Ask an Expert: Should I Just Say No to Opiate Painkillers?

Will My Insurance Pay for Rehab?

Sponsored Legal Stuff - This is an advertisement for Service Industries, Inc., part of a network of commonly owned substance abuse treatment service providers. Responding to this ad will connect you to one of Service Industries, Inc.’s representatives to discuss your insurance benefits and options for obtaining treatment at one of its affiliated facilities only. Service Industries, Inc. Service Industries, Inc. is unable to discuss the insurance benefits or options that may be available at any unaffiliated treatment center or business. If this advertisement appears on the same web page as a review of any particular treatment center or business, the contact information (including phone number) for that particular treatment center or business may be found at the bottom of the review.

Ask an Expert: Should I Just Say No to Opiate Painkillers?

By Dr. Richard Juman 08/01/16

Professional Voices' Editor Richard Juman answers a reader's question on whether opioids are an appropriate treatment for chronic back pain.

Image: 
Ask an Expert Should Opiate Painkillers Be Avoided at All Costs?
Just say no to the doctor?

Dear Expert,

Over the past six months I have developed lower back pain that seems like it is here to stay. My doctor was willing to prescribe opiates for me, but I was wary. I don’t have a history of addiction but I’m concerned that if I start I might be heading down a bad road. On the other hand, the pain is interfering with my normal activities, including sometimes interrupting my sleep. What do you suggest?

Dr. Richard Juman: I appreciate your question, especially as you find yourself in a situation that many Americans are also confronted by.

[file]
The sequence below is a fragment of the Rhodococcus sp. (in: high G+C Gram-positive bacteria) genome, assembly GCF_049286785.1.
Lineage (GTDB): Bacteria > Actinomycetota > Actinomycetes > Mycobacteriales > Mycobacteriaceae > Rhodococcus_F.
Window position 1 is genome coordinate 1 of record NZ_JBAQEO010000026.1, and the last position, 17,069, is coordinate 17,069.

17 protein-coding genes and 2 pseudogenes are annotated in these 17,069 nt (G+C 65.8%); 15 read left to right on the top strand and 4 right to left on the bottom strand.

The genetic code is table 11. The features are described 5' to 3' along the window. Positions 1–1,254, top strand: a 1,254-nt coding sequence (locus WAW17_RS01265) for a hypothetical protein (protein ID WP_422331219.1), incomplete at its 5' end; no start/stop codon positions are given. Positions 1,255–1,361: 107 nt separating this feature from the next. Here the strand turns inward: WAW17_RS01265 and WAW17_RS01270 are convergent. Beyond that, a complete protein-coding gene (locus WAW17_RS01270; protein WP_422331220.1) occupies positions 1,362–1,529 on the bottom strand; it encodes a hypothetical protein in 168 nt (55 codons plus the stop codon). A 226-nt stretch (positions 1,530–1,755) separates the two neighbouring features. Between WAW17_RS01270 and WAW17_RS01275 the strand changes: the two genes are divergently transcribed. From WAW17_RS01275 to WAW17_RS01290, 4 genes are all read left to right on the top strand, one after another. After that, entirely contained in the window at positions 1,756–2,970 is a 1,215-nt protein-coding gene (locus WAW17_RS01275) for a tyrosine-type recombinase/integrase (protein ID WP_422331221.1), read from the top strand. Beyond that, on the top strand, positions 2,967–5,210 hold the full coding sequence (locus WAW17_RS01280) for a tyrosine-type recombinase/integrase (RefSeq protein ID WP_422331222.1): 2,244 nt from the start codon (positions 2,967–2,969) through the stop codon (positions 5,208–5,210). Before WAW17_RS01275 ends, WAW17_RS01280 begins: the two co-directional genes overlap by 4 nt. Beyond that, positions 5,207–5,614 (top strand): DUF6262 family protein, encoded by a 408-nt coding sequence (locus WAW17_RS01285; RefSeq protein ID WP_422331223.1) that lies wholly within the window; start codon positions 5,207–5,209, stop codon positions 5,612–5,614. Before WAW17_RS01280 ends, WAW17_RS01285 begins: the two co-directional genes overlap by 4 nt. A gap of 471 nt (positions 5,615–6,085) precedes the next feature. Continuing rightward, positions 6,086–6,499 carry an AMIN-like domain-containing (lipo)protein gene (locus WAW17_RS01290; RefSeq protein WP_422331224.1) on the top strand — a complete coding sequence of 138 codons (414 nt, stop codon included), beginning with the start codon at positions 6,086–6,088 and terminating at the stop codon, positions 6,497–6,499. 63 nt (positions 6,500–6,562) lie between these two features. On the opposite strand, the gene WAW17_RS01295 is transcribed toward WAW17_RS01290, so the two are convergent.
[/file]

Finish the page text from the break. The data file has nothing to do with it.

Twenty-five years ago it was extremely unlikely that your doctor would have recommended an opioid pain reliever. Back then, opioids were generally reserved for acute (for example, post-operative) pain episodes, cancer victims and people at the end of life. That was before a variety of forces, most prominently the pharmaceutical manufacturers who produced oxycodone and other opioids, convinced physicians that pain was the “5th Vital Sign” and that so-called “non-addicts” like yourself wouldn’t develop addictions to these medications. The prescribing of opioids for chronic, as opposed to acute or terminal, pain is a major causative factor in connection to the opioid epidemic. And in many cases, people are left with an addiction to opioids when the initiating, underlying cause of the pain is no longer an issue.

We now know, as evidenced by the widespread opioid epidemic, that many people without histories of substance misuse do become addicted to prescribed opioid painkillers. Additionally, a phenomenon known as “hyperalgesia,” in which patients wind up with a lessened ability to tolerate pain, can result from the long-term use of opioid pain medications. So my recommendation would be to address the underlying cause of the pain, if possible, and to utilize other strategies of pain management. 

Fortunately, there are many alternative approaches to pain management that have strong evidence of efficacy in clinical research and in the community. There are really too many to mention here, but look into chiropractic care, acupuncture, massage therapy, biofeedback, yoga and Tai Chi, to name a few. Additionally, there are many evidence-based psychological approaches to pain management available, including guided imagery, hypnosis, biofeedback, mindfulness meditation and progressive muscle relaxation. Many of these approaches have shown good results in the alleviation of back pain specifically. Ask your doctor for recommendations, but also ask your friends and colleagues—it’s not hard to find people who have achieved good results with alternatives to opioids for the alleviation of chronic pain.

Richard Juman is the Editor of Professional Voices, a weekly feature on The Fix designed to provide a forum for addiction professionals to discuss critical issues in addiction theory, treatment, policy and research. He is also a former president of the New York State Psychological Association and a longstanding member of its Addiction Division Executive Committee.

Please read our comment policy. - The Fix
Disqus comments
Disqus comments